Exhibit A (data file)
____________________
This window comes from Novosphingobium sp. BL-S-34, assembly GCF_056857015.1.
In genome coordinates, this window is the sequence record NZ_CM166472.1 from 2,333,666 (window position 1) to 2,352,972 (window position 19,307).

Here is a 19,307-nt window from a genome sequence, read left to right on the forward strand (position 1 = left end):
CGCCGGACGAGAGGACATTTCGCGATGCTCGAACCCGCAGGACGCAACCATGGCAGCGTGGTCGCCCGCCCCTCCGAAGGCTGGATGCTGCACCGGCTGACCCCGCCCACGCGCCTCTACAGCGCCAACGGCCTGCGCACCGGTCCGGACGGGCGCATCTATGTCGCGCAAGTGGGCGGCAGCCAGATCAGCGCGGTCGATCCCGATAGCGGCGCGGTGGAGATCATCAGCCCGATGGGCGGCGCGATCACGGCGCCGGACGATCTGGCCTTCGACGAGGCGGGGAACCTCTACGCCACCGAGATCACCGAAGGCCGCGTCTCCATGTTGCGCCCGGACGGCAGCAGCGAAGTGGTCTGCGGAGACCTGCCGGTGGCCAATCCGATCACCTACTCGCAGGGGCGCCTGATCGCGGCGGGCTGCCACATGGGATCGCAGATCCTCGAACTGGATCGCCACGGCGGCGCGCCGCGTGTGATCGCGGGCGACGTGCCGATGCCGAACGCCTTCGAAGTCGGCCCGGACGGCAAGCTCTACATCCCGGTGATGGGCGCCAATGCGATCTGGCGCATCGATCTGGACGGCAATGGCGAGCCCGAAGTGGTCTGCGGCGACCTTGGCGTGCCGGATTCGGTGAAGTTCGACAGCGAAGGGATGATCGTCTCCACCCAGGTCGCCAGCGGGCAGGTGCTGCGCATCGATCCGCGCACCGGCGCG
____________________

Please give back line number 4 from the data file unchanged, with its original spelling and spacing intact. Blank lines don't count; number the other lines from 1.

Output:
CGCCGGACGAGAGGACATTTCGCGATGCTCGAACCCGCAGGACGCAACCATGGCAGCGTGGTCGCCCGCCCCTCCGAAGGCTGGATGCTGCACCGGCTGACCCCGCCCACGCGCCTCTACAGCGCCAACGGCCTGCGCACCGGTCCGGACGGGCGCATCTATGTCGCGCAAGTGGGCGGCAGCCAGATCAGCGCGGTCGATCCCGATAGCGGCGCGGTGGAGATCATCAGCCCGATGGGCGGCGCGATCACGGCGCCGGACGATCTGGCCTTCGACGAGGCGGGGAACCTCTACGCCACCGAGATCACCGAAGGCCGCGTCTCCATGTTGCGCCCGGACGGCAGCAGCGAAGTGGTCTGCGGAGACCTGCCGGTGGCCAATCCGATCACCTACTCGCAGGGGCGCCTGATCGCGGCGGGCTGCCACATGGGATCGCAGATCCTCGAACTGGATCGCCACGGCGGCGCGCCGCGTGTGATCGCGGGCGACGTGCCGATGCCGAACGCCTTCGAAGTCGGCCCGGACGGCAAGCTCTACATCCCGGTGATGGGCGCCAATGCGATCTGGCGCATCGATCTGGACGGCAATGGCGAGCCCGAAGTGGTCTGCGGCGACCTTGGCGTGCCGGATTCGGTGAAGTTCGACAGCGAAGGGATGATCGTCTCCACCCAGGTCGCCAGCGGGCAGGTGCTGCGCATCGATCCGCGCACCGGCGCG